Strangeworld, the new album from Throw The Fight appeared on Long Branch Records in June 2023. With a diehard audience which they’ve built up the old-school way – a one city, one venture, one gig philosophy to touring – together with a library packed with modern rock anthems suited for the digital age, Throw The Fight can justifiably celebrate two decades of passion and perseverance. Mixing soaring melodicism and heavy bombast without ever sacrificing hooks, the Minnesota outfit prove they were built to last.
We’re joined At The Barrier by Throw The Fight guitarist Kris Weiser whose Why I Love subject is Every Time I Die.
I was first introduced to Every Time I Die in the fall of 2007. I was riding in my friend Justin’s Jeep Grand Cherokee and he slid the newly released The Big Dirty album into his CD player and handed me the disc case. I was immediately hooked from the first seconds of the opening song No Son Of Mine. The hammer-on/pull-off guitar riff, squealing feedback, into a slow heavy half-time groove that had me bobbing my head and looking wide-eyed at Justin. I’d never heard anything like it. At 20 seconds in the groove picks up only to drop into a breakdown 4 seconds later with Keith Buckley screaming repeatedly “shoot that dog if you can’t afford to feed!” It was the coolest most unexpected, herky-jerky, 30 seconds of music, but the beauty of it was it was cohesive, accessible, unpolished, plug-n-play rock-n-roll and I loved it.
I love many things about Every Time I Die — punishing guitar riffs, versatility and dynamics in songwriting and song structure, amazing musicianship, thoughtful, powerful lyrics — but one of the things I love most was the band’s ability to evolve over the span of a 24-year career and still sound like themselves over the course of 9 albums. There is a drastic difference between the chaotic, ear piercing Floater from 2003s Hot Damn and the driving, melodic force that is Map Change from 2016’s Low Teens album, or even further Thing With Feathers off their magnum opus Radical (2021).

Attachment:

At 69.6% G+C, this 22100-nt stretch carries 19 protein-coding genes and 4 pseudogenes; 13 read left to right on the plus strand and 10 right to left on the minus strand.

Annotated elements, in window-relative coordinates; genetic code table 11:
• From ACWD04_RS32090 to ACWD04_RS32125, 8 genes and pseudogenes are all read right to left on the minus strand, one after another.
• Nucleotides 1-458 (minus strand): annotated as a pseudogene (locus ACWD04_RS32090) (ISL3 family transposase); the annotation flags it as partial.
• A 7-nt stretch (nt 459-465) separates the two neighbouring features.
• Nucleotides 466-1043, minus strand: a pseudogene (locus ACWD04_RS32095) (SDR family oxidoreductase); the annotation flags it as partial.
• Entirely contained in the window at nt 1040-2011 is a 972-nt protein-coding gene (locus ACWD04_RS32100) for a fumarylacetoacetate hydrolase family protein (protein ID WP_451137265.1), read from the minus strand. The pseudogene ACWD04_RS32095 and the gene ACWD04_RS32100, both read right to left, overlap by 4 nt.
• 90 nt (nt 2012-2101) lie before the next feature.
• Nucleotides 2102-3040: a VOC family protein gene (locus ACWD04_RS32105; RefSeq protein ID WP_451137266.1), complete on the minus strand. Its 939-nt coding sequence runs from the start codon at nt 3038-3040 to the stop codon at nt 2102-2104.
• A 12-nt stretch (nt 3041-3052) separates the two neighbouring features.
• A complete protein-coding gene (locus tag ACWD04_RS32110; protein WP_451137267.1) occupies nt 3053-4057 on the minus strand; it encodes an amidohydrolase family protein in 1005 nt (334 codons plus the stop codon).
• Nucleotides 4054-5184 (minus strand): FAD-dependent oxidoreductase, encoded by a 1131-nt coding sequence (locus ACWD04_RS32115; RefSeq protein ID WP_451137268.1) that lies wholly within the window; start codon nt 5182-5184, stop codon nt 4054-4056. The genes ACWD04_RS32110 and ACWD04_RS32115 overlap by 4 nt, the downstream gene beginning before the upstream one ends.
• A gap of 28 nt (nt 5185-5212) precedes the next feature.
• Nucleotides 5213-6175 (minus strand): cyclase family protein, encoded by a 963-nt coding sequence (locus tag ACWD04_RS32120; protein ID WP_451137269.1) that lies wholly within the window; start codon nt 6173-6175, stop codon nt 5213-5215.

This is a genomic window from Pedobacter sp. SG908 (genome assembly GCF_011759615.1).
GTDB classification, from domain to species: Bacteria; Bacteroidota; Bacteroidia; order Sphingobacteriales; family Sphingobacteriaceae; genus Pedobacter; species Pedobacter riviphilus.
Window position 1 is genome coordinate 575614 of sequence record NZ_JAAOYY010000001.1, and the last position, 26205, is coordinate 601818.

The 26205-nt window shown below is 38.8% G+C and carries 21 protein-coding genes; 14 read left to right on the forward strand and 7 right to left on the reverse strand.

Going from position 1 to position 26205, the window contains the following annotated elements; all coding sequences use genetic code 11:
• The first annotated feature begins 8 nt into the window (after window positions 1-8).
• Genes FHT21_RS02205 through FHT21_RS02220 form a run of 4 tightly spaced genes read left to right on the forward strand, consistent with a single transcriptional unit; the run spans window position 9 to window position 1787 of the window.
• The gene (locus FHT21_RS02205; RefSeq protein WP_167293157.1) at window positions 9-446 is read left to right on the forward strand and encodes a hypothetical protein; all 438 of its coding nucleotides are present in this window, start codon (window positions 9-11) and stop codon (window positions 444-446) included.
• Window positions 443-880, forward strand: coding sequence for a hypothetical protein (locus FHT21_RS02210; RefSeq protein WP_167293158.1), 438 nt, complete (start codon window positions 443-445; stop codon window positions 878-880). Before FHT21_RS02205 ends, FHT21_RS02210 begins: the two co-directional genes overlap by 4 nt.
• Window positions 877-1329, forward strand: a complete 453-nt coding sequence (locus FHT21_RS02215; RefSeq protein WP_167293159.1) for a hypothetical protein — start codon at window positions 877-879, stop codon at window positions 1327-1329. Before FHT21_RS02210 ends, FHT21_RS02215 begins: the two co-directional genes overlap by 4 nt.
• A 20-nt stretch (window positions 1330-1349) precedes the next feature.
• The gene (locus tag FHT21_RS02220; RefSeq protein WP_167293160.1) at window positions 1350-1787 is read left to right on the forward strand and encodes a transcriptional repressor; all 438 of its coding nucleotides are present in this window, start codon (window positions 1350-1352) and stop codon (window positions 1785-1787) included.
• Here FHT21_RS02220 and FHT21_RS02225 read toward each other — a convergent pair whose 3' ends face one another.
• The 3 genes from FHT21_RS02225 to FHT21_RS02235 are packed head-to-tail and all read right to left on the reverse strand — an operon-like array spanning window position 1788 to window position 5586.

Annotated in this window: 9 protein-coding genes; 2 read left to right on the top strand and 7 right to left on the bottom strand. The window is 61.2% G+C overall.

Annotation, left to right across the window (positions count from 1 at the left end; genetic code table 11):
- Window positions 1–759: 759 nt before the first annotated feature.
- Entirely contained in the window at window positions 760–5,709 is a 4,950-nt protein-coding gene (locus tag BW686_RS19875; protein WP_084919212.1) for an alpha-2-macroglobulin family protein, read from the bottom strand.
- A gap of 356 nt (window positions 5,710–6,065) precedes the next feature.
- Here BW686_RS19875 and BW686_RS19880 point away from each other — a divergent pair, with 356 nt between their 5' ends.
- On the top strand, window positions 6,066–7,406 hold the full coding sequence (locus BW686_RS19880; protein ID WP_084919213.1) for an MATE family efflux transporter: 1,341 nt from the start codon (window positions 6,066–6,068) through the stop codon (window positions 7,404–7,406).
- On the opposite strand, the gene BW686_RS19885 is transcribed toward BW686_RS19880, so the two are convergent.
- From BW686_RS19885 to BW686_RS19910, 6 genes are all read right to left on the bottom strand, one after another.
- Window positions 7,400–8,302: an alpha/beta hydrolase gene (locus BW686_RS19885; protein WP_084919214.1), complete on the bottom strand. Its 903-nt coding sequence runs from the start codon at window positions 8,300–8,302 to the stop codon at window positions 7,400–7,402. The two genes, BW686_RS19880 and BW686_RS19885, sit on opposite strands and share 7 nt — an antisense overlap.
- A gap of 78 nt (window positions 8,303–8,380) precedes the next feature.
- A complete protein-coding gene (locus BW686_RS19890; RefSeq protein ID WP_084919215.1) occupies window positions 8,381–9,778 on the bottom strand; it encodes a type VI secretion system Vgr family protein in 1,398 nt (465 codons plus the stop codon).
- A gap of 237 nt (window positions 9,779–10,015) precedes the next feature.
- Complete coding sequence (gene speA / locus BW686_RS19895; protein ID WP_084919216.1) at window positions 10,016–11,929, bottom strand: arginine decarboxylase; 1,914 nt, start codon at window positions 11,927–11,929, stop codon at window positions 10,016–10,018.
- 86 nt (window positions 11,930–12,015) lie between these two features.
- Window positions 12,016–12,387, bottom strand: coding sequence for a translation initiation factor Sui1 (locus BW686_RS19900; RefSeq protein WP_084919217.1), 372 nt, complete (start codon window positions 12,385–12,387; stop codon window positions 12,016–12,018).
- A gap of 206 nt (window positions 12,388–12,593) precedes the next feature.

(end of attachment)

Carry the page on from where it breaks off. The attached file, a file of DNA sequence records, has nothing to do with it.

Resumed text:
Early in their career the music of the first two albums, Burial Plot Bidding War and Last Night In Town (2001) was un-nerving and out of control. It sounds like pure chaos. They continued those chaotic elements, but corralled them on Hot Damn! starting to find more grooves and traditional song structures. Ebolorama is a perfect example of this seamless transition.
Another thing that made ETiD special was their live performance. I’ve seen them too many times to remember and every show was energetic and inspiring. Memorable moments include watching the guitar player, Jordan, stand on top of an ego riser, while the crowd held him up at the final show of the Warped Tour and refusing to stop playing even after the road crew unplugged his amp and started to haul gear off of the stage is a memory that will forever be engrained. As will Keith having the crowd do the crawl of death instead of a wall of death at a Warped Tour over a decade prior in 2008. He split the crowd down the middle and had everyone get down on their hands and knees. When the song kicked in he instructed everyone to crawl toward the center which culminated in everyone standing up and moshing. It was one of the most hilarious things I’ve ever witnessed at a rock concert.
My fondest ETiD show was in the fall of 2009, where in a small club in downtown Minneapolis I got to see Every Time I Die headline with Bring Me The Horizon as direct support and Architects as the opener. I raged. I literally jumped off the stage until people stopped catching me.
You can hear Every Time I Die’s influence on our album Settle Your Sins. Most of that record was written in 2017 and I was inspired by their record Low Teens which came out the year before. It propelled me down the rabbit hole of revisiting a lot of their back catalogue as a resource for my creative input on that record. The stand-outs that you can see the influence would be the title track Settle Your Sins, Q&A and Nightmare.
Sadly all good things come to an end and Every Time I Die Broke up in 2022, but they still continue to be a source of inspiration and fond memories. R.I.P. ETiD.
Here’s Sorry, Not Sorry from the recent Throw The Fight album:
Our thanks to Kris for highlighting another band, who despite no longer being active, have left a legacy and inspiration.
You can read more from our extensive archive of Why I Love pieces from a wide array of artists on an even wider array of subjects, here.